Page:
“Lightyear”, the latest animation feature film from Pixar Studios, is as funny and lightweight as you can expect. Although it is merely a spin-off story derived from “Toy Story” (1995), the film generates enough charm and spirit from its rather finite playground, and I am happy to report to you that it can actually work as a stand-alone story although it is not one of the better offerings from Pixar Studios.
As shown from its opening part, “Lightyear” is a sort of origin story behind one of the main toy characters in “Toy Story”. That toy character, named Buzz Lightyear, is actually a product associated with the valiant space soldier hero of a popular science fiction adventure film named, yes, “Lightyear”, and that film is mainly about how Lightyear (voiced by Chris Evans) tries to accomplish a certain important mission for not only himself but also many other space soldiers.
The early part of the story quickly establishes how they happen to be stuck in one alien planet. While their big spaceship is peacefully cruising somewhere far and far from the Earth, Lightyear and his no-nonsense commander Alisha Hawthorne (voiced by Uzo Aduba) decide to stop by that alien planet because it seems to be worthwhile to explore, but, not so surprisingly, its environment turns out to be a bit more hostile than expected. Right after getting back to their spaceship, Lightyear tries to launch the spaceship, but, alas, it only comes to crash on the ground due to his rather reckless decision, and, to make matters worse, the spaceship loses its main power source for its hyperspace cruise as a consequence.
At least, nobody got killed, and everyone tries to survive and then live under Hawthorne’s steady leadership. Thanks to their advanced technology, they can build their big safety zone within one year, and they also focus on making the new power source for hyperdrive cruise. Quite determined to compensate for his previous big mistake, Lightyear volunteers to be the test pilot for this urgent project, and we soon see him doing his first space flight outside the planet.
However, after the disappointing failure of his first space flight, Lightyear belatedly comes to learn of its irreversible side effect involved with time and space. While his space flight only takes several minutes, the time on the planet runs much faster in comparison, and he is shocked to find that everyone including Hawthorne have waited for his return for more than 4 years.
Nonetheless, Lightyear still does not give up at all, and we accordingly get the bittersweet montage sequence showing the quick passage of time as he tries again and again in the space. Whenever he returns, he always sees Hawthorne becoming older than the previous time, and there eventually comes a point where she is no longer there for him after living so many good years on the planet. After marrying a female colleague of hers, she had a happy life as seeing their son growing up to have his own daughter, and Lightyear is certainly saddened as watching the video message she made not long before her death.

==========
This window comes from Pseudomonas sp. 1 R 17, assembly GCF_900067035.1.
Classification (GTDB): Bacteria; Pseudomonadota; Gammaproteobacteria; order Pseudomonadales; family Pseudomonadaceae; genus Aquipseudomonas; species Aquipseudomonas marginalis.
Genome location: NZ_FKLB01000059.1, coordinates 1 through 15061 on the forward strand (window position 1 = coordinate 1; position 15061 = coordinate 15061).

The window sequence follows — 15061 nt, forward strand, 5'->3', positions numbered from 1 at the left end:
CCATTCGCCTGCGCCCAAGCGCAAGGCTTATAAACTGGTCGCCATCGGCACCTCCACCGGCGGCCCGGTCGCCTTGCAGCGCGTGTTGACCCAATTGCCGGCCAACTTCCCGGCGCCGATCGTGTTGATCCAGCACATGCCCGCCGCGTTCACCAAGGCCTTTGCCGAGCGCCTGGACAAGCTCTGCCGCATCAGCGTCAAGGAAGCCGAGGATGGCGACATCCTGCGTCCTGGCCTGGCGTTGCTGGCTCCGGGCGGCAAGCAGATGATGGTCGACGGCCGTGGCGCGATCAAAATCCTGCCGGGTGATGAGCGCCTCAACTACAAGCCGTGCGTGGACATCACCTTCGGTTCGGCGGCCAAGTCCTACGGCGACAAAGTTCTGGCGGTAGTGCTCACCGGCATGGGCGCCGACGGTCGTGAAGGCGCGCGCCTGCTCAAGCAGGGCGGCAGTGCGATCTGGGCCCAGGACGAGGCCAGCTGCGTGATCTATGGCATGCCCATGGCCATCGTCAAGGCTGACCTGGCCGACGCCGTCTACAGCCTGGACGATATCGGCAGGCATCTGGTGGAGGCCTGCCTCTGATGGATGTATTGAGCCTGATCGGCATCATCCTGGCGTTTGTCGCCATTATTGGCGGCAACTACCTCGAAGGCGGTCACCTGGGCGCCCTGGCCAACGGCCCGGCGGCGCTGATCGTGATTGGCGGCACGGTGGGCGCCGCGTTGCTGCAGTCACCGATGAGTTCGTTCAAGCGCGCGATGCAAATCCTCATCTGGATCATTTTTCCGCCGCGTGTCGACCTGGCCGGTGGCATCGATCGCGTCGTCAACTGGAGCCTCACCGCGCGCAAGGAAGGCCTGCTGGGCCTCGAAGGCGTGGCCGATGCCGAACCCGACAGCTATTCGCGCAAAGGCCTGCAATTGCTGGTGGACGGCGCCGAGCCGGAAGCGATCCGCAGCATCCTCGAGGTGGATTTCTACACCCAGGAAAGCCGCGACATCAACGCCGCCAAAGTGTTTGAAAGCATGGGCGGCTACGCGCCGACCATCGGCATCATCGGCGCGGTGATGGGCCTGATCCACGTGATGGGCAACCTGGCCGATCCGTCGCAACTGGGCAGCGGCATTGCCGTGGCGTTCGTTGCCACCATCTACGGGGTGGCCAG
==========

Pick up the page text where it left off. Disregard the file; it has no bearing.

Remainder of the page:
Lightyear subsequently becomes more determined about accomplishing his mission, though his new commander notifies that he decides to abort the project for paying more attention to colonizing the planet. Fortunately, Lightyear’s robot cat Sox (voiced by Peter Sohn) reveals to him that there is actually a very good chance of success, so he soon goes all the way for what may be his last space flight.
In the end, Lightyear attains what he has hoped for many years, but there comes a big setback, and then he finds himself getting stuck with a trio of colorful characters including Izzy Hawthorne (voiced by Keke Palmer), who is, yes, Hawthorne’s granddaughter. She and her two comrades have been trying to save many others trapped inside the safety zone due to some mysterious menace, and Lightyear has no choice but to handle this new mission for himself after discerning how unprepared Izzy and her two comrades are in many aspects.
Now, not for spoiling any of your entertainment, I will be a bit more discreet from this point. As Lightyear and his accidental comrades bounce from one point to another, the film provides a fair share of fun and thrill, and it does not disappoint us when Lightyear finally confronts the main villain of the story, who has also been driven by a personal motive for years just like him. Often reminiscent of many other science fiction films including those Star Trek films, the film surely has plenty of goodies to amuse any science fiction movie fan, and it also brings enough life and personality to not only its hero but also several supporting characters around him.
While Chris Evans certainly has a ball with his character, the other notable main cast members of the film are equally entertaining in each own way. While Uzo Aduba and Keke Palmer provide some gravitas to the story, James Brolin, Taika Waititi, and Isiah Whitlock Jr. are also solid in their respective parts, and the special mention goes to Peter Sohn, who effortlessly steals the show his deadpan voice acting.
Directed by Angus MacLane, “Lightyear” feels like a minor footnote attached to the Toy Story franchise, but it is still a well-made product on the whole, and I enjoyed its competent technical aspects including Michael Giacchino’s energetic score. I must point out that “Turning Red” (2022), another Pixar Studios animation film of this year, is more enjoyable and impressive in comparison, but “Lightyear” has its own charm and personality to some degree, and I am okay with that for now.